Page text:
Friday, February 12, 2010

A Manifesto Condemning Vanilla Sex



The expression, not the act: why would anyone, when suggesting blandness, invoke the most complex and exotic of spices?

At Underbelly, little turns us on like a dark, aromatic Madagascar vanilla pod.

Sometimes a pod is not just a pod.

Consider: Vanilla encompasses 100 odd species of the tropical orchid Vanilla V. planifolia. First cultivated by the Totanac Indians along the coast of Mexico near Veracruz 1000 years ago, the spice migrated north to the Aztecs, and then to France via Spain.

The vanilla orchid gets naturally polinated only by insects native to Central America; it couldn't be grown in the Old World until a Belgian botanist devised a technique for polinating it by hand, flower by flower. This innovation allowed the French to plant vanilla on the islands of Madagascar, Réunion, and Comoros, off the southeast coast of Africa. These islands collectively produce what we call Bourbon Vanilla. Mexico and Tahiti produce the remainder of the world's highest quality crops.

Perhaps the misconceptions of blandness come from an ironic coincidence: the same colonialism that sent vanilla to the eastern hemisphere did the same for Christian missionaries (and their associated position).

Vanilla, you should know, demands prolonged foreplay: production starts with hand-polination and six-to-nine months of growing. The pods are killed, with great discipline, then cycled through alternating periods of heat and wet-wrapping for several days, to stimulate enzymatic flavor development. The pods are then straightened and smoothed by hand, air dried for several weeks, and finally cured for up to several months.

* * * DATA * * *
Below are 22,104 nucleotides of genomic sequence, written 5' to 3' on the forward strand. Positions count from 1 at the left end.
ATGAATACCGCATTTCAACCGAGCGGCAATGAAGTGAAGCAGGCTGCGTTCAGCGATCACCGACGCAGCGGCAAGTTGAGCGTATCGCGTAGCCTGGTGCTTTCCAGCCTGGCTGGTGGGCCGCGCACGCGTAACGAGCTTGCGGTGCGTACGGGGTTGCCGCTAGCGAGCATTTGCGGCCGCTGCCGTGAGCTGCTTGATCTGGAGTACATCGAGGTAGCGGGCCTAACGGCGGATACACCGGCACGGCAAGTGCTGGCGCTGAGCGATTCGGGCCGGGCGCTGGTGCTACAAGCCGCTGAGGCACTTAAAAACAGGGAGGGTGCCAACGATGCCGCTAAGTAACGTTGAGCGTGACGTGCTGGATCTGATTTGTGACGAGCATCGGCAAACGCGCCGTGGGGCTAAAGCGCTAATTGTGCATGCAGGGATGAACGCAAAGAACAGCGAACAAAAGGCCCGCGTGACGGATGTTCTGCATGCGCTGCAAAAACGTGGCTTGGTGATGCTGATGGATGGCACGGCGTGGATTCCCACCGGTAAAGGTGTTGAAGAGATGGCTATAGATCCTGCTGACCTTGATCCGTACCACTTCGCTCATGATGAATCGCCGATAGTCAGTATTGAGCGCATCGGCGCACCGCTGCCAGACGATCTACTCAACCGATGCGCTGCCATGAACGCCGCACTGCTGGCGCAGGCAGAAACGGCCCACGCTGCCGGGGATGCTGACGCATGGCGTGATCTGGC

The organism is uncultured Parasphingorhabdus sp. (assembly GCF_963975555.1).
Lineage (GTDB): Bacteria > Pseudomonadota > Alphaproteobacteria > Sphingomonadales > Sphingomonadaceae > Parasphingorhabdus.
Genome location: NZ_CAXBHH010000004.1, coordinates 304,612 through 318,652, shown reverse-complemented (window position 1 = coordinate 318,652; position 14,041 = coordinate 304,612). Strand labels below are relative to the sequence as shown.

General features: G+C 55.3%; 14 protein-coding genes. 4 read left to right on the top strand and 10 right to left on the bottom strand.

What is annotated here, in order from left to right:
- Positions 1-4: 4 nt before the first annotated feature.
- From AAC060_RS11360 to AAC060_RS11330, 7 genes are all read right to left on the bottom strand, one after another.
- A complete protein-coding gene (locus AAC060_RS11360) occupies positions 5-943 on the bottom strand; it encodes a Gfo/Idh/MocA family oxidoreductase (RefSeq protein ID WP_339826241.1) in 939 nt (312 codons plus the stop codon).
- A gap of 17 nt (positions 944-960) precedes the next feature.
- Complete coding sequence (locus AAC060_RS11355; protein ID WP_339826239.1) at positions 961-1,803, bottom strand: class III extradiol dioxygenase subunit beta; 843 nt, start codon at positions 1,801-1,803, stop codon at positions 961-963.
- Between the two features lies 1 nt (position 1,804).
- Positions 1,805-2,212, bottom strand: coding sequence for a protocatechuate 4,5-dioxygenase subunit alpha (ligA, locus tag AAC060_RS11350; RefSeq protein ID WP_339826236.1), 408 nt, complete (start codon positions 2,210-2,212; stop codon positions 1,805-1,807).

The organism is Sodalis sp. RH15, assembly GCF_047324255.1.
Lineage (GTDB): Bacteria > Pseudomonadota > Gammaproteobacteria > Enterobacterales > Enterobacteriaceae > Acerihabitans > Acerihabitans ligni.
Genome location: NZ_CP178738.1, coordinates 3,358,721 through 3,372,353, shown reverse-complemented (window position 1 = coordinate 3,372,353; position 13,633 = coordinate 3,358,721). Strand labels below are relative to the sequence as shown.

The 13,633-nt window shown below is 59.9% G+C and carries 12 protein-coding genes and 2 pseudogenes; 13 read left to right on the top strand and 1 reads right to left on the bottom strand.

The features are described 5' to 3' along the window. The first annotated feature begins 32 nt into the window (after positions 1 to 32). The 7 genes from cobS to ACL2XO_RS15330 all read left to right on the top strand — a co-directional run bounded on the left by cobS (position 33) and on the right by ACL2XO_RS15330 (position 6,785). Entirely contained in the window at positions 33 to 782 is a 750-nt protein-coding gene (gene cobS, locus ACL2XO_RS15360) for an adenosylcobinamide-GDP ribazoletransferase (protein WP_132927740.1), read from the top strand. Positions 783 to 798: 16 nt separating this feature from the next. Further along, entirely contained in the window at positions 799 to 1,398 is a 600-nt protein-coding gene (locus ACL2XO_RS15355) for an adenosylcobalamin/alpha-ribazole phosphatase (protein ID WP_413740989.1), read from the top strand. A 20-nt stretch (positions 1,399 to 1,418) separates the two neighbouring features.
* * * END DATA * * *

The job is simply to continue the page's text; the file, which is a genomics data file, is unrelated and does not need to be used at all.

The result is the second most expensive spice in the world, behind saffron (which costs as much as $5000.00 per pound)

Some tasting notes: bourbon vanilla has a round, slighly sweet, deeply layered flavor. Mexican vanilla tends toward spiciness. Tahitian vanilla has the weakest flavor, but an assertive, complex, floral aroma. All of the vanillas are unusually layered and complex compared with other spices.

Vanilla has also been used for centuries as medicine. Clinical studies suggest antibacterial potential. Others show that vanilla stimulates epinephrine production, and can therefore be mildly addictive. In traditional medicine it's been used both as a fever reducer and (most significantly) an aphrodesiac.

If anyone describes you as "vanilla," thank them. Then politely excuse yourself from their boudoir / motel room / dungeon. They don't deserve to get into your pantry.

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